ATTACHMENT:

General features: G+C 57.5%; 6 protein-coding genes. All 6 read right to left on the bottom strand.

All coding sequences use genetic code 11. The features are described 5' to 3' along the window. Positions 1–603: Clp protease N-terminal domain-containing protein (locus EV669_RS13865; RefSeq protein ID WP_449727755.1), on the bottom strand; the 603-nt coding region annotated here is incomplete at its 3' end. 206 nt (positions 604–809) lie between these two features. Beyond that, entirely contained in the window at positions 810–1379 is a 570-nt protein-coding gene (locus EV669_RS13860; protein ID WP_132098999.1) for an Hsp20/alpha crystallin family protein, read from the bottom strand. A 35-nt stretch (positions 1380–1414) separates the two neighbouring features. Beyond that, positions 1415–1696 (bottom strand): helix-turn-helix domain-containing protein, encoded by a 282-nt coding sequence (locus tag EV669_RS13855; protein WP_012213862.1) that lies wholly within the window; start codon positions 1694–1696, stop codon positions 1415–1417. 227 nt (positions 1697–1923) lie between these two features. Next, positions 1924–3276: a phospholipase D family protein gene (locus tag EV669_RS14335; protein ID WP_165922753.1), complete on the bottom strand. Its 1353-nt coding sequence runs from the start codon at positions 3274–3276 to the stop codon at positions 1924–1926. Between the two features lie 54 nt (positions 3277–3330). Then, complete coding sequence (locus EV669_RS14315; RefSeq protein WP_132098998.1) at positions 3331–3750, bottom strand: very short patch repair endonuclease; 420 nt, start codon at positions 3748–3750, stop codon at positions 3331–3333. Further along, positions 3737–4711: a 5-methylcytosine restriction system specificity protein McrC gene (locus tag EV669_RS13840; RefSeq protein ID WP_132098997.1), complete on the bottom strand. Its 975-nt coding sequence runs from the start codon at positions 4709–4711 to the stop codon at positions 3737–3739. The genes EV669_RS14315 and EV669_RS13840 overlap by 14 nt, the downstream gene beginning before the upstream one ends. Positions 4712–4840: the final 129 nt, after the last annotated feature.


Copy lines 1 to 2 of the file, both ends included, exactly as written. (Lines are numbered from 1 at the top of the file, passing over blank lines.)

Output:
General features: G+C 57.5%; 6 protein-coding genes. All 6 read right to left on the bottom strand.

All coding sequences use genetic code 11. The features are described 5' to 3' along the window. Positions 1–603: Clp protease N-terminal domain-containing protein (locus EV669_RS13865; RefSeq protein ID WP_449727755.1), on the bottom strand; the 603-nt coding region annotated here is incomplete at its 3' end. 206 nt (positions 604–809) lie between these two features. Beyond that, entirely contained in the window at positions 810–1379 is a 570-nt protein-coding gene (locus EV669_RS13860; protein ID WP_132098999.1) for an Hsp20/alpha crystallin family protein, read from the bottom strand. A 35-nt stretch (positions 1380–1414) separates the two neighbouring features. Beyond that, positions 1415–1696 (bottom strand): helix-turn-helix domain-containing protein, encoded by a 282-nt coding sequence (locus tag EV669_RS13855; protein WP_012213862.1) that lies wholly within the window; start codon positions 1694–1696, stop codon positions 1415–1417. 227 nt (positions 1697–1923) lie between these two features. Next, positions 1924–3276: a phospholipase D family protein gene (locus tag EV669_RS14335; protein ID WP_165922753.1), complete on the bottom strand. Its 1353-nt coding sequence runs from the start codon at positions 3274–3276 to the stop codon at positions 1924–1926. Between the two features lie 54 nt (positions 3277–3330). Then, complete coding sequence (locus EV669_RS14315; RefSeq protein WP_132098998.1) at positions 3331–3750, bottom strand: very short patch repair endonuclease; 420 nt, start codon at positions 3748–3750, stop codon at positions 3331–3333. Further along, positions 3737–4711: a 5-methylcytosine restriction system specificity protein McrC gene (locus tag EV669_RS13840; RefSeq protein ID WP_132098997.1), complete on the bottom strand. Its 975-nt coding sequence runs from the start codon at positions 4709–4711 to the stop codon at positions 3737–3739. The genes EV669_RS14315 and EV669_RS13840 overlap by 14 nt, the downstream gene beginning before the upstream one ends. Positions 4712–4840: the final 129 nt, after the last annotated feature.